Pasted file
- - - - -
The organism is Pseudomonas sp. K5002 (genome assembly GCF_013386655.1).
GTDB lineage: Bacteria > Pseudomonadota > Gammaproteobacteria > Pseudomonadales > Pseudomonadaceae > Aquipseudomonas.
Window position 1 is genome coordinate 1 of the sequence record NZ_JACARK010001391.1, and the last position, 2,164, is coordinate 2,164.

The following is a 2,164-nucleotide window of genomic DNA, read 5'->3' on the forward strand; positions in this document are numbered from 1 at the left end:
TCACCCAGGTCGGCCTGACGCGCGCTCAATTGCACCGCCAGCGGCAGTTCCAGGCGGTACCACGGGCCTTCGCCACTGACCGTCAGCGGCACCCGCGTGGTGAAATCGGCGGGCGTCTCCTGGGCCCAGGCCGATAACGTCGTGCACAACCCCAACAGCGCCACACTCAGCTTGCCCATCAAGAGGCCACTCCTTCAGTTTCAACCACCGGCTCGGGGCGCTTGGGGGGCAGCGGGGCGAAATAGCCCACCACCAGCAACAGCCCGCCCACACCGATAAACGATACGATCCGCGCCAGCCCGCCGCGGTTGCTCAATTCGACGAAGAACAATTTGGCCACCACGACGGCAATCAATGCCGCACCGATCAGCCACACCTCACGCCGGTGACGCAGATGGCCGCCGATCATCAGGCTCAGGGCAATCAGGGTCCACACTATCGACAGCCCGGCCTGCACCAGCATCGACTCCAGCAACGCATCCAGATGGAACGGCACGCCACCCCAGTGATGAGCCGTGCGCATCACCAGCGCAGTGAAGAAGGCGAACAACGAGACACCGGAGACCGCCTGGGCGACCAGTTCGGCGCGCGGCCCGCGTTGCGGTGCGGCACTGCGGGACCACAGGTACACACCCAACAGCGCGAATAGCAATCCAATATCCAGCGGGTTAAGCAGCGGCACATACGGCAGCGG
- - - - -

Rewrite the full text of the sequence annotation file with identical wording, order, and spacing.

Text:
The organism is Pseudomonas sp. K5002 (genome assembly GCF_013386655.1).
GTDB lineage: Bacteria > Pseudomonadota > Gammaproteobacteria > Pseudomonadales > Pseudomonadaceae > Aquipseudomonas.
Window position 1 is genome coordinate 1 of the sequence record NZ_JACARK010001391.1, and the last position, 2,164, is coordinate 2,164.

The following is a 2,164-nucleotide window of genomic DNA, read 5'->3' on the forward strand; positions in this document are numbered from 1 at the left end:
TCACCCAGGTCGGCCTGACGCGCGCTCAATTGCACCGCCAGCGGCAGTTCCAGGCGGTACCACGGGCCTTCGCCACTGACCGTCAGCGGCACCCGCGTGGTGAAATCGGCGGGCGTCTCCTGGGCCCAGGCCGATAACGTCGTGCACAACCCCAACAGCGCCACACTCAGCTTGCCCATCAAGAGGCCACTCCTTCAGTTTCAACCACCGGCTCGGGGCGCTTGGGGGGCAGCGGGGCGAAATAGCCCACCACCAGCAACAGCCCGCCCACACCGATAAACGATACGATCCGCGCCAGCCCGCCGCGGTTGCTCAATTCGACGAAGAACAATTTGGCCACCACGACGGCAATCAATGCCGCACCGATCAGCCACACCTCACGCCGGTGACGCAGATGGCCGCCGATCATCAGGCTCAGGGCAATCAGGGTCCACACTATCGACAGCCCGGCCTGCACCAGCATCGACTCCAGCAACGCATCCAGATGGAACGGCACGCCACCCCAGTGATGAGCCGTGCGCATCACCAGCGCAGTGAAGAAGGCGAACAACGAGACACCGGAGACCGCCTGGGCGACCAGTTCGGCGCGCGGCCCGCGTTGCGGTGCGGCACTGCGGGACCACAGGTACACACCCAACAGCGCGAATAGCAATCCAATATCCAGCGGGTTAAGCAGCGGCACATACGGCAGCGG